Patch sent out a questionnaire* to each of the candidates, and we will be posting their individual responses.
Here, we profile Dallas Lawrence, currently raising children Emma, 5, and Abby, 1, with wife Sarah, a former school teacher.
Patch: Can you tell me a little bit about your background and why you think you are qualified for the position?
Dallas Lawrence: I am running for school board because I believe our great district faces immense challenges in the coming years that will require leaders with experience navigating complex education and budget policy issues who are also willing to serve as a champion and public cheerleader for our schools, teachers, parents and administrators. I believe I offer a unique perspective on the key issues impacting education policy today. As a former director for the United States Department of Education, I witnessed first-hand the critical importance effective policies (and ineffective) can have on educational outcomes. I am also one of the only candidates with young children in the district. While clearly not a stand-alone qualifier, I believe ensuring a diversity of experiences and perceptions on the Board is critical if we are to truly represent the entirety of our community. Lastly, in addition to my current role leading corporate communications for Mattel, and my previous experience serving as a United States Naval officer for more than a decade, I am honored to have the opportunity to teach at USC where I have experienced firsthand the challenges our students face as they enter into a globally competitive higher education system that many are simply not prepared for. These experiences have guided my belief that we must ensure our schools have the resources to educate the whole child to ensure they are prepared to successfully compete with students from anywhere in the world.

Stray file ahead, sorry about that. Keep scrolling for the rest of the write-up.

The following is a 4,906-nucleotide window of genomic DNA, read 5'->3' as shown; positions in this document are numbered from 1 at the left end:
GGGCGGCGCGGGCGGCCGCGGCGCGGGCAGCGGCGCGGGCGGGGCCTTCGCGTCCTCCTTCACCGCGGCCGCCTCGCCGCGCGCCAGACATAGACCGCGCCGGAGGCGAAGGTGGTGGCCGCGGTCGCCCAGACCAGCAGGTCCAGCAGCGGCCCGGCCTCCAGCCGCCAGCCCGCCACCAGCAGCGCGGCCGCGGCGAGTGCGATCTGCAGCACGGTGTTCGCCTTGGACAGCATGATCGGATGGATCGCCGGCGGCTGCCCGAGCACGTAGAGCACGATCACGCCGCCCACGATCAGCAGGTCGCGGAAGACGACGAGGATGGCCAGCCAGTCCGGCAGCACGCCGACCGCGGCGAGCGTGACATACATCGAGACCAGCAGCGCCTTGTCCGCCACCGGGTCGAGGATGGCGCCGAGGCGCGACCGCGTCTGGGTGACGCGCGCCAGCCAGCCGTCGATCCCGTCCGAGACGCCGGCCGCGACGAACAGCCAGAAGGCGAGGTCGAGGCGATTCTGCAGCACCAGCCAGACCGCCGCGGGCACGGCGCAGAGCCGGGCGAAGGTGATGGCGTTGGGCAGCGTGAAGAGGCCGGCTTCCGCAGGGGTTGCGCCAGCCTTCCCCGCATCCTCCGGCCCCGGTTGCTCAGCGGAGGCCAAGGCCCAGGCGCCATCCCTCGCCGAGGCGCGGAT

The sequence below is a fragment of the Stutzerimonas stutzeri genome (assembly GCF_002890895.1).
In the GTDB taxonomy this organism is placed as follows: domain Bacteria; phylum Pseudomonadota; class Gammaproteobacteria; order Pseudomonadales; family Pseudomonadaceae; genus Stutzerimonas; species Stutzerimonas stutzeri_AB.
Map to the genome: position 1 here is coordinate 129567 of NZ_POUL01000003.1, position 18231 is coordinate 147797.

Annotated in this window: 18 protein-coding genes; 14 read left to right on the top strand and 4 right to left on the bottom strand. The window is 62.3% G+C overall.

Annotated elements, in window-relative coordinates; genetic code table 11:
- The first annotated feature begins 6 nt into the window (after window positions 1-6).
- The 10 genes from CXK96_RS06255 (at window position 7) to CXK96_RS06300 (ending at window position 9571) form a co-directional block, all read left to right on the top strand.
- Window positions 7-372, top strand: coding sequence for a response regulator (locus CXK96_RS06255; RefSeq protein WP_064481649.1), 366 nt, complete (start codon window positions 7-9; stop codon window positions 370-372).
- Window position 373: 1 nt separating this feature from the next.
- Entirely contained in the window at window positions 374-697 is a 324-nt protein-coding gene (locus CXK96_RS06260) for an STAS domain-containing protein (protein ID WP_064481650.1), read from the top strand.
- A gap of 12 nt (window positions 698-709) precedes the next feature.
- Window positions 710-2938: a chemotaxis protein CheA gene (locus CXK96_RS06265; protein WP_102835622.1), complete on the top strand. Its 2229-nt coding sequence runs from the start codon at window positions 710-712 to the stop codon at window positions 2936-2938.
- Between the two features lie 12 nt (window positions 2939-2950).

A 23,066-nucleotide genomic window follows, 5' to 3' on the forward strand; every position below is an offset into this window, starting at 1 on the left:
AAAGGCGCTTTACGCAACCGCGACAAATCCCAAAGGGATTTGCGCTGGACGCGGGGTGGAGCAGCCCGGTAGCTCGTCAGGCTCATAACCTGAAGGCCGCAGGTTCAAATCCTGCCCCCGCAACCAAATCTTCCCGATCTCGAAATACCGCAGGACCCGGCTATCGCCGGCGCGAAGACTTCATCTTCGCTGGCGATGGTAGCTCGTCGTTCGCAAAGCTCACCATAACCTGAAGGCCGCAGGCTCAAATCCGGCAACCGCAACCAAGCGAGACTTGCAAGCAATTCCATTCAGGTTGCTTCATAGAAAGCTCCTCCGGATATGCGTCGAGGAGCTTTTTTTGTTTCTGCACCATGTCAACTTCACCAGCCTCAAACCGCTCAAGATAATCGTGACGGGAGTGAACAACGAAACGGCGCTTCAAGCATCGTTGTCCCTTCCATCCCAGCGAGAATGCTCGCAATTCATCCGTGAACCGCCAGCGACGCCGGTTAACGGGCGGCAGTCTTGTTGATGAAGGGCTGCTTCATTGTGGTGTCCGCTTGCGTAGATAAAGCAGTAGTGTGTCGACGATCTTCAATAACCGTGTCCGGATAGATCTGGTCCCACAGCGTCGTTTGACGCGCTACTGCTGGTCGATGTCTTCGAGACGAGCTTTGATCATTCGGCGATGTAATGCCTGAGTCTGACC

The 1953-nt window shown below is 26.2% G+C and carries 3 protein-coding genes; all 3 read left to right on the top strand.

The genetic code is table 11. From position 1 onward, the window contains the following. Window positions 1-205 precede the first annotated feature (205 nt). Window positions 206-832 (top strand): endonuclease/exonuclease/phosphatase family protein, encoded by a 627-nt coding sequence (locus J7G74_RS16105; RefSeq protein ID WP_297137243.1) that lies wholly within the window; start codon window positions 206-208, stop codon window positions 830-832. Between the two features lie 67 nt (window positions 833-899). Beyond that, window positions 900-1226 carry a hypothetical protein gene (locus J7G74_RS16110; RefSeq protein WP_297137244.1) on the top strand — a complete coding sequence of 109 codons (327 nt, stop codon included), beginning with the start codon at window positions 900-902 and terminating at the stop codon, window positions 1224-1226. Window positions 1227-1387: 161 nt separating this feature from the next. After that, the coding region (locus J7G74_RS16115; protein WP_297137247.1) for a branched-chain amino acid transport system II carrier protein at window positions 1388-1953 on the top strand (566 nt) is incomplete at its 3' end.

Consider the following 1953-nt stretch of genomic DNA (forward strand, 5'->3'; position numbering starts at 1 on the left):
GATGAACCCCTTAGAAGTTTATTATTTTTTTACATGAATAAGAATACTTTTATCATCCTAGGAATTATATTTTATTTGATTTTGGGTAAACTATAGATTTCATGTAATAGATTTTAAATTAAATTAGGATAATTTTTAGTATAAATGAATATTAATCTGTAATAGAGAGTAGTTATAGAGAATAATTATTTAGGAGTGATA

Patch: Why are you running for school board?
Lawrence: As the parents of two young daughters, our family moved to our community for the outstanding educational opportunities afforded by LVUSD. I am running for the school board as someone who cares passionately about creating a world class public education system and knows firsthand the challenges our schools face. I am running because I feel it is an obligation of those with the time and energy to give back, to bring a district-wide policy approach to the Board and to offer the Board my perspective and experiences as a teacher, father, businessman and former education department professional.
Patch: What do you think are some of the biggest issues the district will face during your first term if you are elected?
Lawrence: Without a doubt the two biggest issues facing our district in the next few years will be the implementation of Common Core education standards and the widening funding gap between what it takes to provide a world-class education and what the government provides. Common core with usher in evolutionary changes in how we teach, measure and ensure student success as we move from testing breadth of knowledge to truly providing our students with the depth of knowledge necessary to understand the key concepts and foundations behind the curriculum. Along with new methodologies and testing, we must ensure our teachers and administrators are given the support – and breathing room - necessary to successfully implement Common Core. One of the key roles our board must play in the next 12 months is to educate our community on the standards, what they mean and why they are a benefit to our schools, our children and our future.